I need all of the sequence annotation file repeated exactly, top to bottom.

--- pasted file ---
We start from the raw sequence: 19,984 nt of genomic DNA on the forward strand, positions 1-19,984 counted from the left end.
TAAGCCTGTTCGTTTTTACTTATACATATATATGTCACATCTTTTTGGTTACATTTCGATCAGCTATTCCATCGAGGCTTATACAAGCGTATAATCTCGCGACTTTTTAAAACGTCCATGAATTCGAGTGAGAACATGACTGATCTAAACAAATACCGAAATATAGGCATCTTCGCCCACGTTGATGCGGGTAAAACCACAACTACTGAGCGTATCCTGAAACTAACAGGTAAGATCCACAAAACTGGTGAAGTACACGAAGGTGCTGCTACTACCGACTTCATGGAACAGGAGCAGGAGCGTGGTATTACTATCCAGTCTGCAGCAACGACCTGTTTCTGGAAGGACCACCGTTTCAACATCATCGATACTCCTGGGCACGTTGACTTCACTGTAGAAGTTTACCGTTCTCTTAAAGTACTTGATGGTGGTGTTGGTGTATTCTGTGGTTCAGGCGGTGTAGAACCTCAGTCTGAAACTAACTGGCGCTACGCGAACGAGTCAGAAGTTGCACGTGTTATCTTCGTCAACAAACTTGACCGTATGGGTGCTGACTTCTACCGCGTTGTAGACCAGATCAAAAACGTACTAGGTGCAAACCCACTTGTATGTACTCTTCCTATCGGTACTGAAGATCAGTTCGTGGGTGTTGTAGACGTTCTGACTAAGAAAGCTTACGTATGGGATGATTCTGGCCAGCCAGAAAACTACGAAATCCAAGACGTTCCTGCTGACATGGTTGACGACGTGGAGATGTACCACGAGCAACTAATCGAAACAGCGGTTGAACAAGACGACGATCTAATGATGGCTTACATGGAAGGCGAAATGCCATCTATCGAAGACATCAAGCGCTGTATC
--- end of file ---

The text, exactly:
We start from the raw sequence: 19,984 nt of genomic DNA on the forward strand, positions 1-19,984 counted from the left end.
TAAGCCTGTTCGTTTTTACTTATACATATATATGTCACATCTTTTTGGTTACATTTCGATCAGCTATTCCATCGAGGCTTATACAAGCGTATAATCTCGCGACTTTTTAAAACGTCCATGAATTCGAGTGAGAACATGACTGATCTAAACAAATACCGAAATATAGGCATCTTCGCCCACGTTGATGCGGGTAAAACCACAACTACTGAGCGTATCCTGAAACTAACAGGTAAGATCCACAAAACTGGTGAAGTACACGAAGGTGCTGCTACTACCGACTTCATGGAACAGGAGCAGGAGCGTGGTATTACTATCCAGTCTGCAGCAACGACCTGTTTCTGGAAGGACCACCGTTTCAACATCATCGATACTCCTGGGCACGTTGACTTCACTGTAGAAGTTTACCGTTCTCTTAAAGTACTTGATGGTGGTGTTGGTGTATTCTGTGGTTCAGGCGGTGTAGAACCTCAGTCTGAAACTAACTGGCGCTACGCGAACGAGTCAGAAGTTGCACGTGTTATCTTCGTCAACAAACTTGACCGTATGGGTGCTGACTTCTACCGCGTTGTAGACCAGATCAAAAACGTACTAGGTGCAAACCCACTTGTATGTACTCTTCCTATCGGTACTGAAGATCAGTTCGTGGGTGTTGTAGACGTTCTGACTAAGAAAGCTTACGTATGGGATGATTCTGGCCAGCCAGAAAACTACGAAATCCAAGACGTTCCTGCTGACATGGTTGACGACGTGGAGATGTACCACGAGCAACTAATCGAAACAGCGGTTGAACAAGACGACGATCTAATGATGGCTTACATGGAAGGCGAAATGCCATCTATCGAAGACATCAAGCGCTGTATC